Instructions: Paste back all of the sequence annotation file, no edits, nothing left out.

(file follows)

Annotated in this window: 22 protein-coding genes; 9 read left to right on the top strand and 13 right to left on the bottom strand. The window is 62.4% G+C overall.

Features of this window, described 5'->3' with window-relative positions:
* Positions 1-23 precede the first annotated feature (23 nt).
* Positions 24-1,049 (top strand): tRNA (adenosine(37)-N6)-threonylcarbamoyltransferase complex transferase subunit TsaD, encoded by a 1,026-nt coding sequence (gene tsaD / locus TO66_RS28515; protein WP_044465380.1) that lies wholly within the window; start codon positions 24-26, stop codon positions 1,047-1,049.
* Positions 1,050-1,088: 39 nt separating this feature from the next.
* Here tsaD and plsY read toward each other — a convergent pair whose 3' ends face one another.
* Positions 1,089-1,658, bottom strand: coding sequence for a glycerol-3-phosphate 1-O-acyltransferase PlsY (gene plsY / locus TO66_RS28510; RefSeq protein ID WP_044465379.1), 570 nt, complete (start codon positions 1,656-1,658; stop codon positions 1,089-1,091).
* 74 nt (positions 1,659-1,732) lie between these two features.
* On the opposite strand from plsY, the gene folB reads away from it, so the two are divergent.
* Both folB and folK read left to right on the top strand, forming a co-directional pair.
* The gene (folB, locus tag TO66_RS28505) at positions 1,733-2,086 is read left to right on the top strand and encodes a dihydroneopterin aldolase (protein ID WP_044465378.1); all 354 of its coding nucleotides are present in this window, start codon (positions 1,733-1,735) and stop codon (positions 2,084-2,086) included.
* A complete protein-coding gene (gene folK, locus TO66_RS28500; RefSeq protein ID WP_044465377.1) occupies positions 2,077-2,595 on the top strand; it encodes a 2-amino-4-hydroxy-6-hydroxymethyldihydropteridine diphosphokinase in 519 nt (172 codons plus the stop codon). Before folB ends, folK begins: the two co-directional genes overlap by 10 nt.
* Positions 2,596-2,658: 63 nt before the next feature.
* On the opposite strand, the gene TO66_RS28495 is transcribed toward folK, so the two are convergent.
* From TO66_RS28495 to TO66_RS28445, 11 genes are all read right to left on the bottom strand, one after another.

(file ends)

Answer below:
Annotated in this window: 22 protein-coding genes; 9 read left to right on the top strand and 13 right to left on the bottom strand. The window is 62.4% G+C overall.

Features of this window, described 5'->3' with window-relative positions:
* Positions 1-23 precede the first annotated feature (23 nt).
* Positions 24-1,049 (top strand): tRNA (adenosine(37)-N6)-threonylcarbamoyltransferase complex transferase subunit TsaD, encoded by a 1,026-nt coding sequence (gene tsaD / locus TO66_RS28515; protein WP_044465380.1) that lies wholly within the window; start codon positions 24-26, stop codon positions 1,047-1,049.
* Positions 1,050-1,088: 39 nt separating this feature from the next.
* Here tsaD and plsY read toward each other — a convergent pair whose 3' ends face one another.
* Positions 1,089-1,658, bottom strand: coding sequence for a glycerol-3-phosphate 1-O-acyltransferase PlsY (gene plsY / locus TO66_RS28510; RefSeq protein ID WP_044465379.1), 570 nt, complete (start codon positions 1,656-1,658; stop codon positions 1,089-1,091).
* 74 nt (positions 1,659-1,732) lie between these two features.
* On the opposite strand from plsY, the gene folB reads away from it, so the two are divergent.
* Both folB and folK read left to right on the top strand, forming a co-directional pair.
* The gene (folB, locus tag TO66_RS28505) at positions 1,733-2,086 is read left to right on the top strand and encodes a dihydroneopterin aldolase (protein ID WP_044465378.1); all 354 of its coding nucleotides are present in this window, start codon (positions 1,733-1,735) and stop codon (positions 2,084-2,086) included.
* A complete protein-coding gene (gene folK, locus TO66_RS28500; RefSeq protein ID WP_044465377.1) occupies positions 2,077-2,595 on the top strand; it encodes a 2-amino-4-hydroxy-6-hydroxymethyldihydropteridine diphosphokinase in 519 nt (172 codons plus the stop codon). Before folB ends, folK begins: the two co-directional genes overlap by 10 nt.
* Positions 2,596-2,658: 63 nt before the next feature.
* On the opposite strand, the gene TO66_RS28495 is transcribed toward folK, so the two are convergent.
* From TO66_RS28495 to TO66_RS28445, 11 genes are all read right to left on the bottom strand, one after another.